Homegrown options

Be open with friends and family about finances. You don’t have to spend money to show someone you care. Share gift costs with a relative or family member, or set up a gift exchange. Some giving traditions can be countered with a different suggestion, like the gift of time.

Quality time in this fast-paced society can be a true gift, and the Twin Ports does a great job of offering family-friendly, and often free, events, Pechinski said.

Hietapelto suggested homemade gifts, such as a frame with family photos or a printed photo on canvas. It’s about the memories we’re making. Spending money on trinkets doesn’t make the most powerful impact.

Year-round, Hietapelto notes what his loved ones want when they mention it, and he pays attention to seasonal deals and discounts.

Track seasonal spending and check in with yourself in 2020 to look at how it went and how you want it to look ahead. Then, consider a system with envelopes, or a savings account at a bank or credit union.

“Pay yourself first. Put money into savings as if it were a bill,” Burr said.

A look ahead

Culturally, Americans aren’t comfortable talking finance. It’s seen as taboo, and it’s not always the case that families are collectively having transparent conversations about money, Pechinski said.

“People have a lot of shame around their money. They associate how much money they have or even material things with their worth. That gets in the way of when people are trying to move forward with goals,” added Burr.

It can feel paralyzing to look at something as sensitive as finances, but applying curiosity to the topic will help you make an informed decision. “Treat this like a fact-finding mission,” Pechinski said.

Financial goal setting can be incredible self-care, whether that’s looking at a repayment plan or how to approach the holidays in a way that’s honest for you, added Pechinski.

That might change conversations with loved ones about what the holidays look like. If you’re trying to save or you don’t have much to spend, be explicit about that.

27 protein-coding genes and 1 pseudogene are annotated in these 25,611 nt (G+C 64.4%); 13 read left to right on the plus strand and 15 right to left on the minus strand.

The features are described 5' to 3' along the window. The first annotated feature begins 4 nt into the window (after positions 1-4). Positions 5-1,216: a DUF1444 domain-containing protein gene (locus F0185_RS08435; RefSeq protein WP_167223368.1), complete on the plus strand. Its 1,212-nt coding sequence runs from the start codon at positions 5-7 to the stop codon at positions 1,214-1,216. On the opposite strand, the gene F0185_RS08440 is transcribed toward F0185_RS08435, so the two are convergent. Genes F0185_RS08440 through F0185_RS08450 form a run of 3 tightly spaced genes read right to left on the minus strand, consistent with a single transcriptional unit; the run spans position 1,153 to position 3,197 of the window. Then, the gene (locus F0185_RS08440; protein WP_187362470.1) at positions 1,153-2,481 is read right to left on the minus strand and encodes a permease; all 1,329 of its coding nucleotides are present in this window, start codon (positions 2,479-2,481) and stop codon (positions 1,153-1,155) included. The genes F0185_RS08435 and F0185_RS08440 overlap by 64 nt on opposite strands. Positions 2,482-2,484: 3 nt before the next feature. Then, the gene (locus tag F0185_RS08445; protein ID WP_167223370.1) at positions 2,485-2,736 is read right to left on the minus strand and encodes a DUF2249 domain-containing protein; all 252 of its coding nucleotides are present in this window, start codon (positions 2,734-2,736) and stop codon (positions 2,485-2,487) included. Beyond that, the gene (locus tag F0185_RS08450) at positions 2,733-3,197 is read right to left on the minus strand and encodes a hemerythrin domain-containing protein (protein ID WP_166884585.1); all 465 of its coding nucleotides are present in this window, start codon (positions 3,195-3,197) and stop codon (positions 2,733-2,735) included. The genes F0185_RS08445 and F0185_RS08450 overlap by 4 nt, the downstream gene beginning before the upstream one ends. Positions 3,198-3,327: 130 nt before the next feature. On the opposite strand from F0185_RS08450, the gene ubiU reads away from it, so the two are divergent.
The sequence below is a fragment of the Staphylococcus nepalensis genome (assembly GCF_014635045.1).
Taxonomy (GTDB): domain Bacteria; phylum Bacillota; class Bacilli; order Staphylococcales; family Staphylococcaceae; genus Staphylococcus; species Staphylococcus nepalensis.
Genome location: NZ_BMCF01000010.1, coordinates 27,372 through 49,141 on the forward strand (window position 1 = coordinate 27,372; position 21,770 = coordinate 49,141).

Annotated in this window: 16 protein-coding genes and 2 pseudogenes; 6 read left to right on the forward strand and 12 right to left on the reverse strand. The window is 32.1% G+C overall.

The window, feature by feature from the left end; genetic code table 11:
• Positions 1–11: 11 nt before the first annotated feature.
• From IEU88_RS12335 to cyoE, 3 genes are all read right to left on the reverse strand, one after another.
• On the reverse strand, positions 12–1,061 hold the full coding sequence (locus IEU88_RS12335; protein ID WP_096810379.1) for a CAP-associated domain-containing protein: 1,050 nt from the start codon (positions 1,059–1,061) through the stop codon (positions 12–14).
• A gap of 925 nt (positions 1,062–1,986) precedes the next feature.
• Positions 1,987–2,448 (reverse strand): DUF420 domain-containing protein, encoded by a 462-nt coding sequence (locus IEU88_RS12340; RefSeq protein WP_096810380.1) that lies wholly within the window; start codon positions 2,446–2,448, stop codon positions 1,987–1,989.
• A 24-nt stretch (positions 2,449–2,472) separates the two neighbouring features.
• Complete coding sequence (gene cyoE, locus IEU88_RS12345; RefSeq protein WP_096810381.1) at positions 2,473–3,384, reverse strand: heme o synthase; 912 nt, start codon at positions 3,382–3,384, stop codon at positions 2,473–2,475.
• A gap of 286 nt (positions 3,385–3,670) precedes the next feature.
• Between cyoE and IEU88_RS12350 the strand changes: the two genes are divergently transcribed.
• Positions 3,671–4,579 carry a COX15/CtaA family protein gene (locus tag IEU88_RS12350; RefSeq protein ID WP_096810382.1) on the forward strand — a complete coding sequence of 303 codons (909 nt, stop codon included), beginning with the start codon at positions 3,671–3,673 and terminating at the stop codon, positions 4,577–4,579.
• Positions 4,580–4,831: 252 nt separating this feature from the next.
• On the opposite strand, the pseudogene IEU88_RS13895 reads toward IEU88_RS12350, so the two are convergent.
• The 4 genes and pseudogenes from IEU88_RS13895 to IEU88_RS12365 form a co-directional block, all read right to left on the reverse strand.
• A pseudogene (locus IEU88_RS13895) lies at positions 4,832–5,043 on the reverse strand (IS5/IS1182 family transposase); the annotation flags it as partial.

It can be an opportunity to talk about the “magical qualities of this season through connection rather than through gift-giving,” she said.

(Getty Images)
(Getty Images)

Tips to avoid holiday debt

1. Make a list and set your budget

Write down whom you're giving gifts to, include a dollar amount that suits your budget for each, and stick to it. Include travel costs, dining, potlucks and time. Prioritize the list.

2. Use your imagination

Share gift costs with a relative or family member. Host a potluck. Set up a gift exchange. Consider making something by hand, and don't underestimate the gift of quality time. Whatever you choose, be open with friends and family about your spending goals so you can manage plans and expectations.

3. Shop wisely

Keep your spending plan handy. Bargain-hunt, compare prices and consider your shopping pals. If you're prone to spend more while with a particular person, go solo, or shop with someone who might help hold you accountable to your goals.

4. Payment

Paying with cash can make a better connection between you and your money. But if plastic is more your jam, go debit or be savvy about credit card rewards. Pay off your balance right away and on time to avoid damaging your credit score.

5. Track

Note your spending this year and use it as a resource for saving for next year's holiday season. Consider some sort of system in an envelope or a savings account through a bank or credit union. Set a business meeting with yourself for the upcoming year to set goals. It could make for a hollier, jollier outcome next year.